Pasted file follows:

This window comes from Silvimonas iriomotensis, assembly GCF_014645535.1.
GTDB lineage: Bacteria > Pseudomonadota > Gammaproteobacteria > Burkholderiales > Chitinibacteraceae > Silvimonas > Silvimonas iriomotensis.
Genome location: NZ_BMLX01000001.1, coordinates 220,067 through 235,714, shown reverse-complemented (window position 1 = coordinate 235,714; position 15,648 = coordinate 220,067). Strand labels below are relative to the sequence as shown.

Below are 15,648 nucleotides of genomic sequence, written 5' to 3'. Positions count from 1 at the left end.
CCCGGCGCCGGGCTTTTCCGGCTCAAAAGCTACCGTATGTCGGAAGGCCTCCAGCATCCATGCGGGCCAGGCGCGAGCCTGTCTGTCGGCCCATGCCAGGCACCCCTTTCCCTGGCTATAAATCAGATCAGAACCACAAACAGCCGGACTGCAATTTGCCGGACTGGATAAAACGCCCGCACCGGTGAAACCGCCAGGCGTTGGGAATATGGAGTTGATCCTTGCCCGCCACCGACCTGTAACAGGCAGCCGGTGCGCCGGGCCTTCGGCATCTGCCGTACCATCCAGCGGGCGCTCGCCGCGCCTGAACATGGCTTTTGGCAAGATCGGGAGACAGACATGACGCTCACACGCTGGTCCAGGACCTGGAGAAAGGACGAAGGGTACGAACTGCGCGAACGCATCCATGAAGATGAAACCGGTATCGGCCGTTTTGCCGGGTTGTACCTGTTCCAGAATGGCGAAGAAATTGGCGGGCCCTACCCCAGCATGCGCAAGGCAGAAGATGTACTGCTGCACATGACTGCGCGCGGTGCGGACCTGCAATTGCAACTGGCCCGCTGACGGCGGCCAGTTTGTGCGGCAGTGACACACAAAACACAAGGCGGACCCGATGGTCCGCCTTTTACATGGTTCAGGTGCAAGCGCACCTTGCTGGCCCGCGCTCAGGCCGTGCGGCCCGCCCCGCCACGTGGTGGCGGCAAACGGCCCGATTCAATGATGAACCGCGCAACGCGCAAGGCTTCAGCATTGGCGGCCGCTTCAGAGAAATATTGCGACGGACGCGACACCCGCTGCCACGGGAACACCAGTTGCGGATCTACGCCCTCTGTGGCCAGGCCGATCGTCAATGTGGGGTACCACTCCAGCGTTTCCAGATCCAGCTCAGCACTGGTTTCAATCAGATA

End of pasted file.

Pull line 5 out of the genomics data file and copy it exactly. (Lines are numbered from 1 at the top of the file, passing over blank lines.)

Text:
CCCGGCGCCGGGCTTTTCCGGCTCAAAAGCTACCGTATGTCGGAAGGCCTCCAGCATCCATGCGGGCCAGGCGCGAGCCTGTCTGTCGGCCCATGCCAGGCACCCCTTTCCCTGGCTATAAATCAGATCAGAACCACAAACAGCCGGACTGCAATTTGCCGGACTGGATAAAACGCCCGCACCGGTGAAACCGCCAGGCGTTGGGAATATGGAGTTGATCCTTGCCCGCCACCGACCTGTAACAGGCAGCCGGTGCGCCGGGCCTTCGGCATCTGCCGTACCATCCAGCGGGCGCTCGCCGCGCCTGAACATGGCTTTTGGCAAGATCGGGAGACAGACATGACGCTCACACGCTGGTCCAGGACCTGGAGAAAGGACGAAGGGTACGAACTGCGCGAACGCATCCATGAAGATGAAACCGGTATCGGCCGTTTTGCCGGGTTGTACCTGTTCCAGAATGGCGAAGAAATTGGCGGGCCCTACCCCAGCATGCGCAAGGCAGAAGATGTACTGCTGCACATGACTGCGCGCGGTGCGGACCTGCAATTGCAACTGGCCCGCTGACGGCGGCCAGTTTGTGCGGCAGTGACACACAAAACACAAGGCGGACCCGATGGTCCGCCTTTTACATGGTTCAGGTGCAAGCGCACCTTGCTGGCCCGCGCTCAGGCCGTGCGGCCCGCCCCGCCACGTGGTGGCGGCAAACGGCCCGATTCAATGATGAACCGCGCAACGCGCAAGGCTTCAGCATTGGCGGCCGCTTCAGAGAAATATTGCGACGGACGCGACACCCGCTGCCACGGGAACACCAGTTGCGGATCTACGCCCTCTGTGGCCAGGCCGATCGTCAATGTGGGGTACCACTCCAGCGTTTCCAGATCCAGCTCAGCACTGGTTTCAATCAGATA